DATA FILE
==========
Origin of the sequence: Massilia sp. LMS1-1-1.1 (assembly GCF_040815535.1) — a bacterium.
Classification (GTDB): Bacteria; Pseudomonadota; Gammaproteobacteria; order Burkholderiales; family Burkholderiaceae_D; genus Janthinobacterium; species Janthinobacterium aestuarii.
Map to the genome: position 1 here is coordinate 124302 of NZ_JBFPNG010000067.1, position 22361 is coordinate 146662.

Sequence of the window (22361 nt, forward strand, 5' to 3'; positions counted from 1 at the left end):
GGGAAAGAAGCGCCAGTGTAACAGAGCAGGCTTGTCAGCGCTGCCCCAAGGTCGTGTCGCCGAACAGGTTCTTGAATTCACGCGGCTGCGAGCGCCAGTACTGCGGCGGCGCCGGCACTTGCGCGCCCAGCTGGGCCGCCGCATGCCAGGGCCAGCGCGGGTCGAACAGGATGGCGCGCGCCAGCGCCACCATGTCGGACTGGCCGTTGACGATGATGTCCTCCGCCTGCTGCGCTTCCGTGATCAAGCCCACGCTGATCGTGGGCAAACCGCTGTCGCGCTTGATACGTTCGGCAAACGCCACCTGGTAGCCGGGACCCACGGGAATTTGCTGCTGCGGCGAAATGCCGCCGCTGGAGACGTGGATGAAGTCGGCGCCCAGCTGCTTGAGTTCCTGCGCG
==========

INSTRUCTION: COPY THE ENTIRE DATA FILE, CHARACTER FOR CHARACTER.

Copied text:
Origin of the sequence: Massilia sp. LMS1-1-1.1 (assembly GCF_040815535.1) — a bacterium.
Classification (GTDB): Bacteria; Pseudomonadota; Gammaproteobacteria; order Burkholderiales; family Burkholderiaceae_D; genus Janthinobacterium; species Janthinobacterium aestuarii.
Map to the genome: position 1 here is coordinate 124302 of NZ_JBFPNG010000067.1, position 22361 is coordinate 146662.

Sequence of the window (22361 nt, forward strand, 5' to 3'; positions counted from 1 at the left end):
GGGAAAGAAGCGCCAGTGTAACAGAGCAGGCTTGTCAGCGCTGCCCCAAGGTCGTGTCGCCGAACAGGTTCTTGAATTCACGCGGCTGCGAGCGCCAGTACTGCGGCGGCGCCGGCACTTGCGCGCCCAGCTGGGCCGCCGCATGCCAGGGCCAGCGCGGGTCGAACAGGATGGCGCGCGCCAGCGCCACCATGTCGGACTGGCCGTTGACGATGATGTCCTCCGCCTGCTGCGCTTCCGTGATCAAGCCCACGCTGATCGTGGGCAAACCGCTGTCGCGCTTGATACGTTCGGCAAACGCCACCTGGTAGCCGGGACCCACGGGAATTTGCTGCTGCGGCGAAATGCCGCCGCTGGAGACGTGGATGAAGTCGGCGCCCAGCTGCTTGAGTTCCTGCGCG